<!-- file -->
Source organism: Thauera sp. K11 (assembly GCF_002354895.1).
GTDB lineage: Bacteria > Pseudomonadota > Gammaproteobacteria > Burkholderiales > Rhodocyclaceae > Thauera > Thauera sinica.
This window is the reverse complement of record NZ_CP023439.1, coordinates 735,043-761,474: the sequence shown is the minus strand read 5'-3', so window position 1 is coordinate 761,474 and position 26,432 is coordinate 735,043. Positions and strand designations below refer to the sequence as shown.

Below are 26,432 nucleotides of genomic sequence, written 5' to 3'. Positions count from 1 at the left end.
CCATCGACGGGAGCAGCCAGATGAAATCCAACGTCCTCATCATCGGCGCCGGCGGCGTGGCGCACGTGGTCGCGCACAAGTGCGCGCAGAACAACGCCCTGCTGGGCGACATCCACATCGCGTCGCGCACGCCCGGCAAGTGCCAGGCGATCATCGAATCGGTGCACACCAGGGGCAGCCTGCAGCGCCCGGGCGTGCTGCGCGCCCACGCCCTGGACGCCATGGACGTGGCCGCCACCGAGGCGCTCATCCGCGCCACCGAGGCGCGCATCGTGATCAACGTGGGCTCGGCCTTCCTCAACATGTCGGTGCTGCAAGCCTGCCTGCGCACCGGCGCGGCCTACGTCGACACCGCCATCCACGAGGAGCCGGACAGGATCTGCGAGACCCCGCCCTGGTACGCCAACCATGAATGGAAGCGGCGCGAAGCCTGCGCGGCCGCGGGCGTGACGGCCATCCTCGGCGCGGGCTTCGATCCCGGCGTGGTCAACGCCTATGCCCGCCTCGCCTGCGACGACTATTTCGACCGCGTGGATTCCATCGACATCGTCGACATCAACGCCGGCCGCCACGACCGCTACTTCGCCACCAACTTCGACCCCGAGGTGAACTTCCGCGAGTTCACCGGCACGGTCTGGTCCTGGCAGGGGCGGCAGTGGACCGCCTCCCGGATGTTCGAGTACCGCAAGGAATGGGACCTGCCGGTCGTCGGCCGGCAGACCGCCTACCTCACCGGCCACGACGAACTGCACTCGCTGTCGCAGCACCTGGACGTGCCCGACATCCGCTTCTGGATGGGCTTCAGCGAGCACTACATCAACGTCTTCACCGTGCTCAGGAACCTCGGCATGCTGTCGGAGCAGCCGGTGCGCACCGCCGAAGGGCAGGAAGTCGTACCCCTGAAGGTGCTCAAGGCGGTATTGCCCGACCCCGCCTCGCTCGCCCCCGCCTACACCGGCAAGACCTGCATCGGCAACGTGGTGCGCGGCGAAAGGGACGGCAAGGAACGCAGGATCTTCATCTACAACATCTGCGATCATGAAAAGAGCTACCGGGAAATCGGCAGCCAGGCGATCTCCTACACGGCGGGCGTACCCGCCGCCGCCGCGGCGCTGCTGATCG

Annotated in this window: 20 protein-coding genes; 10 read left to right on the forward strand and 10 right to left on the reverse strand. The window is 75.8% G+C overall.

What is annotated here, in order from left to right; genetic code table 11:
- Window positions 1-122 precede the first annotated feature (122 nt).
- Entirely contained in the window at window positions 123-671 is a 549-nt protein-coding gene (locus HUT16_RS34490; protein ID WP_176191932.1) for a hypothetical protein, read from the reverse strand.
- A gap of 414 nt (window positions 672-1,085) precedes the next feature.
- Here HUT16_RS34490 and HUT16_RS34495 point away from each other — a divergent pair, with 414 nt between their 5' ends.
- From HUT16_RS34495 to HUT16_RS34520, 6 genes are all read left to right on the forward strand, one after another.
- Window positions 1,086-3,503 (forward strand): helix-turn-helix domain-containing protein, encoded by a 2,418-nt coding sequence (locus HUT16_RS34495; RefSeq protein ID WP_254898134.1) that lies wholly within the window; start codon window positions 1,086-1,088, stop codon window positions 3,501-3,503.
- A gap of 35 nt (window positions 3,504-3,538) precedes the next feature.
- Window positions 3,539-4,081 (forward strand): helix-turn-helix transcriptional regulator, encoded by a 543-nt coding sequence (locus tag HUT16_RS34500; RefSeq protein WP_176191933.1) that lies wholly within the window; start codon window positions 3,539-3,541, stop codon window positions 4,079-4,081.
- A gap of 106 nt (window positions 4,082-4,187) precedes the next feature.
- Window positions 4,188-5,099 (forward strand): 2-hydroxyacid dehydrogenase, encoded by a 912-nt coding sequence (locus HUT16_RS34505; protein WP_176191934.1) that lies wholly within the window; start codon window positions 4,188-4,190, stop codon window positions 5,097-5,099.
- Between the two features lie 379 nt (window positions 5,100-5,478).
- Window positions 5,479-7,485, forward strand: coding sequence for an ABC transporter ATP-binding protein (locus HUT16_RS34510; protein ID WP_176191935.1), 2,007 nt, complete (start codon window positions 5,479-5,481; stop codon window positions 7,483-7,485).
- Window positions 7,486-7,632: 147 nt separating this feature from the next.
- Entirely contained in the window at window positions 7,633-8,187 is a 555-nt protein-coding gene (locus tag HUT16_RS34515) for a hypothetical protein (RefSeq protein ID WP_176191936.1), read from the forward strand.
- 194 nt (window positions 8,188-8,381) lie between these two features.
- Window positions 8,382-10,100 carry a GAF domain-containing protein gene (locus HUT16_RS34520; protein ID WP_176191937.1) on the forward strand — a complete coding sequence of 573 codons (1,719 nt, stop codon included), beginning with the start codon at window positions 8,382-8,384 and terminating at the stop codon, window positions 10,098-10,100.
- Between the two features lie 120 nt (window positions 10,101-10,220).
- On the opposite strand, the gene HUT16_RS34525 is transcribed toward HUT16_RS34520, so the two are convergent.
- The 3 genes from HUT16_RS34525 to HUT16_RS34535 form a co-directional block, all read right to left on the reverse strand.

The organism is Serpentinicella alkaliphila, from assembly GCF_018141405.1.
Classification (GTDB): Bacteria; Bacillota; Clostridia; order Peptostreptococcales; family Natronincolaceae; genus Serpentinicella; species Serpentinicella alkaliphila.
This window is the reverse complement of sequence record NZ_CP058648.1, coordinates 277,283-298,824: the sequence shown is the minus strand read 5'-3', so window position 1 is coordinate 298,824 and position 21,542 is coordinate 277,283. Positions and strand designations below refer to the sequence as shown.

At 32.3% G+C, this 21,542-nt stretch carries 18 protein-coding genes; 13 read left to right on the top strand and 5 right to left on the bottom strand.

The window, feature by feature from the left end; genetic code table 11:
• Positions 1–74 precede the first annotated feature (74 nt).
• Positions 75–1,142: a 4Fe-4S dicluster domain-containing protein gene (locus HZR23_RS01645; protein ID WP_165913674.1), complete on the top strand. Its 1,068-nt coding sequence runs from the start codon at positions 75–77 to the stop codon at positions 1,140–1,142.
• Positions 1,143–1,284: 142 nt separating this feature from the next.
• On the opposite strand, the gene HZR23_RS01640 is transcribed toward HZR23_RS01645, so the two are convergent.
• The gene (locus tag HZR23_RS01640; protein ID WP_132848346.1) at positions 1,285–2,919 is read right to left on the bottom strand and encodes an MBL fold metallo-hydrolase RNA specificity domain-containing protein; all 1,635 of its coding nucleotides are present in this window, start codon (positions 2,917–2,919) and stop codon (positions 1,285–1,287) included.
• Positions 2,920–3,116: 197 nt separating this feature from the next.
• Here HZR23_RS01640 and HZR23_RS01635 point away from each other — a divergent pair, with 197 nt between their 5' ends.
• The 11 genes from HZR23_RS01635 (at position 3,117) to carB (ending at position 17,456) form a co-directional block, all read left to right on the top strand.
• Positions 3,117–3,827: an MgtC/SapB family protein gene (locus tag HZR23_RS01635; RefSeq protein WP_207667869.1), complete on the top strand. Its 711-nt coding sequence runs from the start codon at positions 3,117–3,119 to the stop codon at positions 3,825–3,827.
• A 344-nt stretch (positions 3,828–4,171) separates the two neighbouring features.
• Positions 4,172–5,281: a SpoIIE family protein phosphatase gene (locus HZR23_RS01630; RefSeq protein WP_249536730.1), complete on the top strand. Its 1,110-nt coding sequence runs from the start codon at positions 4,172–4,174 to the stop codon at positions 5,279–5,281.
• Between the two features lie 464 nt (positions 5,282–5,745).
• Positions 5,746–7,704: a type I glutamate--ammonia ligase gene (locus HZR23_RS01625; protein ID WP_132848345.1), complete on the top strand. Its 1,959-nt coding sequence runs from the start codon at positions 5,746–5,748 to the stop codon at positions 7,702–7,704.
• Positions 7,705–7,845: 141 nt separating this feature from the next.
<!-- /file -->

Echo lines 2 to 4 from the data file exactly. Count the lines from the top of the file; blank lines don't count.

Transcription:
GTDB lineage: Bacteria > Pseudomonadota > Gammaproteobacteria > Burkholderiales > Rhodocyclaceae > Thauera > Thauera sinica.
This window is the reverse complement of record NZ_CP023439.1, coordinates 735,043-761,474: the sequence shown is the minus strand read 5'-3', so window position 1 is coordinate 761,474 and position 26,432 is coordinate 735,043. Positions and strand designations below refer to the sequence as shown.

Below are 26,432 nucleotides of genomic sequence, written 5' to 3'. Positions count from 1 at the left end.